Key Words: Interpretation, nursery rhyme, meaning
Learner English Level: Intermediate and higher
Learner Maturity Level: High school and college
Preparation Time: Moderate
Activity Time: Depends on number of nursery rhymes selected
Materials: Copies of selected nursery rhymes for each student
Students are so used to using dictionaries to check definitions of words that they can sometimes think of language as something to be simply "defined" in a narrow sense. This exercise helps them to see the rich layers of meaning which make literature a kind of prism with many meanings possible depending on how you look at it. Also, the assignment to view the poems through the eyes of a small child may help them to see language as part of a broader cultural context. Since nursery rhymes are quite old, students may also gain a historical perspective of language.
Step 1: Students and instructor read Humpty Dumpty together from handouts or the blackboard.
Step 2: The instructor talks for a few minutes about the basic plot of the poem including the fact that Humpty Dumpty is often portrayed as an egg, and the obvious age of the poem—horses were still in use; kings were powerful.
Step 3: The instructor explains that nursery rhymes are often read aloud to children, then asks, What could a small child learn from hearing this rhyme? Usually no one will grasp the concept of interpretation yet, so the instructor may hint that the lessons in nursery rhymes are so basic that adults take them for granted, and can thus miss them easily. The instructor defines the word interpretation, either verbally, or by writing it on the board. Depending on the class, a student may volunteer the answer at this point, or the instructor may need to explain the interpretation—some problems can't be fixed or solved no matter how much power and influence is brought to bear.
Step 4: The instructor hands out copies of the other nursery rhymes, and students divide up into groups of two, three, or four.
Step 5: The instructor asks the students to read each nursery rhyme and consider the question, What might a young child learn from this nursery rhyme? Groups are requested to discuss the nursery rhymes, and their interpretations, in English, and to write their conclusions on paper. The instructor tells the students that nursery rhymes may carry more than one message or interpretation, so that groups may list as many interpretations as they can come up with.
Step 6: The instructor circulates and monitors the progress of the groups. As there is no "one" right answer, but rather a few (or many!) possibilities for each nursery rhyme, the activity provides a chance for the students and teacher to engage together in a real search for meaning, using the target language as a medium.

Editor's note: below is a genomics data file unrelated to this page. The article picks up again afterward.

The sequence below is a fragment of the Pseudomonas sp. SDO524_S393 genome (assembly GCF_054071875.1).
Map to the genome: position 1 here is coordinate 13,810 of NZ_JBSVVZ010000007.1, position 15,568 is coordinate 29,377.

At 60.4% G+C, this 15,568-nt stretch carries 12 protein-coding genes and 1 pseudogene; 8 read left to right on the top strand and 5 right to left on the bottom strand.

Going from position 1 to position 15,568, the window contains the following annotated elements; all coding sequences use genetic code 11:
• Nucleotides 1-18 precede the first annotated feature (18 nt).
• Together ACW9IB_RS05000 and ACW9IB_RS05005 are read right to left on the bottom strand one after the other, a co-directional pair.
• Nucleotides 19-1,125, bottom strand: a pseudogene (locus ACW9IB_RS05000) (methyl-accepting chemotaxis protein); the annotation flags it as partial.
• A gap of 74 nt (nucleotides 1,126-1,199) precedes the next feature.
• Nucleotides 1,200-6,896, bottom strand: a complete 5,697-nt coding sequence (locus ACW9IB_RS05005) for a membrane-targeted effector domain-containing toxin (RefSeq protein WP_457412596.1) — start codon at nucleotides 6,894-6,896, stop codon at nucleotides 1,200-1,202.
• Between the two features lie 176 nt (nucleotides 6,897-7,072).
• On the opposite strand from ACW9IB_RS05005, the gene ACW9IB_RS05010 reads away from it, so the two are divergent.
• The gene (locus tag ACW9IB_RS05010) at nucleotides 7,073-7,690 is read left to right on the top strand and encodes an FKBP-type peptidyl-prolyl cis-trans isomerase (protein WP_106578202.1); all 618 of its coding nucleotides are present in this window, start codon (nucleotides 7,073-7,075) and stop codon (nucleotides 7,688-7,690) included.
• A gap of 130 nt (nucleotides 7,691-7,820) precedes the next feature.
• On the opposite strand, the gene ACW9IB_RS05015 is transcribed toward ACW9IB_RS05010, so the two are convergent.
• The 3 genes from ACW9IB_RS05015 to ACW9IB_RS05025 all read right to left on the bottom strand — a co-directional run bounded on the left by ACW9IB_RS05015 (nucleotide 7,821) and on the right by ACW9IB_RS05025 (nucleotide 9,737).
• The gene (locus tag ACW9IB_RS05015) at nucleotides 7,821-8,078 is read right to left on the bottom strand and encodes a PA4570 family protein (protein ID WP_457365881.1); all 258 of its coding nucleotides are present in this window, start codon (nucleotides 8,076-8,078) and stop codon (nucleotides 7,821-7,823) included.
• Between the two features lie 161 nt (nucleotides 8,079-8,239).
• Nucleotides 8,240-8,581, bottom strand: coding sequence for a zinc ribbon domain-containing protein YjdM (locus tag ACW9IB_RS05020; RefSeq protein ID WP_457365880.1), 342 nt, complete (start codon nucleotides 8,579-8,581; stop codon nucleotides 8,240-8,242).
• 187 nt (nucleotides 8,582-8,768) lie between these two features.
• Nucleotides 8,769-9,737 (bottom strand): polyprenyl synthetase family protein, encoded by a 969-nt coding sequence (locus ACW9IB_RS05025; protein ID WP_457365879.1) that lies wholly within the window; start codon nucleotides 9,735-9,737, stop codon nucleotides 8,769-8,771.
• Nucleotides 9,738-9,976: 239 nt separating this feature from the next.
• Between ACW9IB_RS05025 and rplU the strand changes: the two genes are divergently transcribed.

Step 7: Students present their interpretations on the blackboard. Groups may explain their thoughts and compare them with those presented by other groups.
This activity occurred to me after I asked some graduate students in a class I was teaching at Tsukuba University to use excerpts from Bettelheim (1989) to interpret Japanese fairytales, such as Momotaro, using Fairytale Interpretation Methodology. I wanted to give my undergraduate students a similarly valuable interpretive experience, yet I knew that the much larger undergraduate classes and the overall lower level of language made using excerpts from Bettelheim (1989), and thus fairy tales, difficult. I decided to turn to other, simpler, shorter forms of literature which had also been passed down as part of an oral tradition, in hopes that these, too, might carry some "overt and covert meanings" (Bettelheim, 1989, p. 5) and "important messages"(Bettelheim, 1989, p.6).
Mother Goose, participating in the rich world of received folk wisdom, seemed to fit the bill. I noted that Humpty Dumpty could be read, for example, as a valuable lesson to children about the irremediable nature of some problems. I selected five or six other nursery rhymes which seemed to carry important underlying (but basic) messages about, for example, life, language, nature, and physical properties of things, which would be useful for small children. I used The Arnold Lobel Book of Mother Goose because of its witty, apt illustrations that appeal to all ages and copies very well in black and white. Please ensure that you honor copyright agreements when using printed or electronic sources. Details of the rhymes I used are presented in Appendix 1.
Bettelheim, B. (1989). The uses of enchantment. New York: Random House.
Lobel, A. (1986). The Arnold Lobel book of Mother Goose: A treasury of more than 300 classic nursery rhymes. New York: Alfred A. Knopf.
Nursery rhymes useful for interpretation.
|Page Number||Name of Rhyme||What it teaches|
|53||For Want of a Nail||cause and effect|
|53||How Much Wood Would a Woodchuck Chuck||language complexity through language play|
|88||The Man in the Wilderness||origins of plants and animals used as food; desirability of wit and humor; other interpretations possible|
|97||Solomon Grundy||birth-death cycle of life; days of week; renewal through subsequent generations being born|
|113||Rich Man, Poor Man||possible jobs or paths in life, that these are to be chosen|